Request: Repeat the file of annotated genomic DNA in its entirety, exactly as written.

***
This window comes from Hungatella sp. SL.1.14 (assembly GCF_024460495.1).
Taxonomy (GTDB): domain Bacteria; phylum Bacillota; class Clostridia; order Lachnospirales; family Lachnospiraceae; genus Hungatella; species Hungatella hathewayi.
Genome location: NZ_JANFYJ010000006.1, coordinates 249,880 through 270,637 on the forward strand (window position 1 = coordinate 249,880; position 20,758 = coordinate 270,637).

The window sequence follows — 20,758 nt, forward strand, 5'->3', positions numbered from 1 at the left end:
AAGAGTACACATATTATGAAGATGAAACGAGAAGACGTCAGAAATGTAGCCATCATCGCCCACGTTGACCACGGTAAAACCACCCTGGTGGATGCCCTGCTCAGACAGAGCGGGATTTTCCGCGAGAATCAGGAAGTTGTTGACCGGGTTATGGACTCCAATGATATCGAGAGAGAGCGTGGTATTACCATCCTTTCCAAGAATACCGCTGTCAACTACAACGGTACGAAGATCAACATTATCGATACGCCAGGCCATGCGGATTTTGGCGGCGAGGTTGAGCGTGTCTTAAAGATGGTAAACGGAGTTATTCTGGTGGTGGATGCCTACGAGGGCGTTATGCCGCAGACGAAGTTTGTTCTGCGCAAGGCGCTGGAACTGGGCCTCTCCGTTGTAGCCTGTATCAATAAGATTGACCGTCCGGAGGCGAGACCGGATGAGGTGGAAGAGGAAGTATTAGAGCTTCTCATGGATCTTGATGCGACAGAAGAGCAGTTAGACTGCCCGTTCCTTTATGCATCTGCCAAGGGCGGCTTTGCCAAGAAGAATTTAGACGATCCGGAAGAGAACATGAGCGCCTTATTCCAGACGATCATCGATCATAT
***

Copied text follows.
This window comes from Hungatella sp. SL.1.14 (assembly GCF_024460495.1).
Taxonomy (GTDB): domain Bacteria; phylum Bacillota; class Clostridia; order Lachnospirales; family Lachnospiraceae; genus Hungatella; species Hungatella hathewayi.
Genome location: NZ_JANFYJ010000006.1, coordinates 249,880 through 270,637 on the forward strand (window position 1 = coordinate 249,880; position 20,758 = coordinate 270,637).

The window sequence follows — 20,758 nt, forward strand, 5'->3', positions numbered from 1 at the left end:
AAGAGTACACATATTATGAAGATGAAACGAGAAGACGTCAGAAATGTAGCCATCATCGCCCACGTTGACCACGGTAAAACCACCCTGGTGGATGCCCTGCTCAGACAGAGCGGGATTTTCCGCGAGAATCAGGAAGTTGTTGACCGGGTTATGGACTCCAATGATATCGAGAGAGAGCGTGGTATTACCATCCTTTCCAAGAATACCGCTGTCAACTACAACGGTACGAAGATCAACATTATCGATACGCCAGGCCATGCGGATTTTGGCGGCGAGGTTGAGCGTGTCTTAAAGATGGTAAACGGAGTTATTCTGGTGGTGGATGCCTACGAGGGCGTTATGCCGCAGACGAAGTTTGTTCTGCGCAAGGCGCTGGAACTGGGCCTCTCCGTTGTAGCCTGTATCAATAAGATTGACCGTCCGGAGGCGAGACCGGATGAGGTGGAAGAGGAAGTATTAGAGCTTCTCATGGATCTTGATGCGACAGAAGAGCAGTTAGACTGCCCGTTCCTTTATGCATCTGCCAAGGGCGGCTTTGCCAAGAAGAATTTAGACGATCCGGAAGAGAACATGAGCGCCTTATTCCAGACGATCATCGATCATAT